Changes in greenhouse gases in the atmosphere may result in warmer air and ocean temperatures. If these changes occur, they could have significant effects on death rates from increases in heat-related deaths and an increased incidence of infectious diseases. Global warming may have grave consequences for the future control of disease. In the coming decades, and in combination with other environmental and social pressures, the current world-wide warming trend is likely to increase the exposure of millions of people to new diseases and health risks. All the indications are that this disturbing change has already begun.
Infectious diseases are currently emerging, resurging and undergoing redistribution on a global scale. In fact, according to a 1996 World Health Organization (WHO) report, at least 30 new infectious diseases have emerged in the past 20 years. (1) The three diseases that I will be focusing on are malaria, yellow fever, and dengue fever.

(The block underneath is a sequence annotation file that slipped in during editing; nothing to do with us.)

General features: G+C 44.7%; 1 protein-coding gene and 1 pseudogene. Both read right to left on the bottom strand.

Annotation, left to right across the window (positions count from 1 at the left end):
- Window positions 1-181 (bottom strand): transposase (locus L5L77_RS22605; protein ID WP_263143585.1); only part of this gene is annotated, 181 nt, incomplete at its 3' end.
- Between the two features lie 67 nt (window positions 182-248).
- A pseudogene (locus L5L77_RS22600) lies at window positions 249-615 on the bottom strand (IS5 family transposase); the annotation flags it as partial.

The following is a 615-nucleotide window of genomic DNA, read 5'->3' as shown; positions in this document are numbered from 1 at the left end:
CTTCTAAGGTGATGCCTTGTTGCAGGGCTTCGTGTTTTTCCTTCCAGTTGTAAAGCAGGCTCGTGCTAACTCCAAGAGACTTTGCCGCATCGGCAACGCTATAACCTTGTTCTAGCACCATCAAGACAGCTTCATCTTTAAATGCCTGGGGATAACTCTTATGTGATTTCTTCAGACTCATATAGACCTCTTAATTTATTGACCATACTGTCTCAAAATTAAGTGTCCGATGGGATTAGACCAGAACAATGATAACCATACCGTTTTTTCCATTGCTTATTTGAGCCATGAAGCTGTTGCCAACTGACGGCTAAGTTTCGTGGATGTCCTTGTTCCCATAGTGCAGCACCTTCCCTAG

Malaria, yellow fever, and dengue fever are just a few of the health conditions that may become more frequent in the coming century. For several years, scientists have warned that the higher temperatures and extreme weather events associated with global warming are likely to mean bad news for the environment. What many people don't realize is that climate change may also have a major impact on the health of Americans.
One might think that warmer temperatures would result in fewer deaths simply because more deaths occur in the winter than the summer months (10-25 percent more in temperate regions). (6) This is not true. Though heat can kill directly, global warming is expected to claim even more of its victims through an indirect influence on disease, particularly on vector borne microbes. Warmer weather, combined with increases in precipitation, can be a mean of transportation for spreading various "vectors," such as...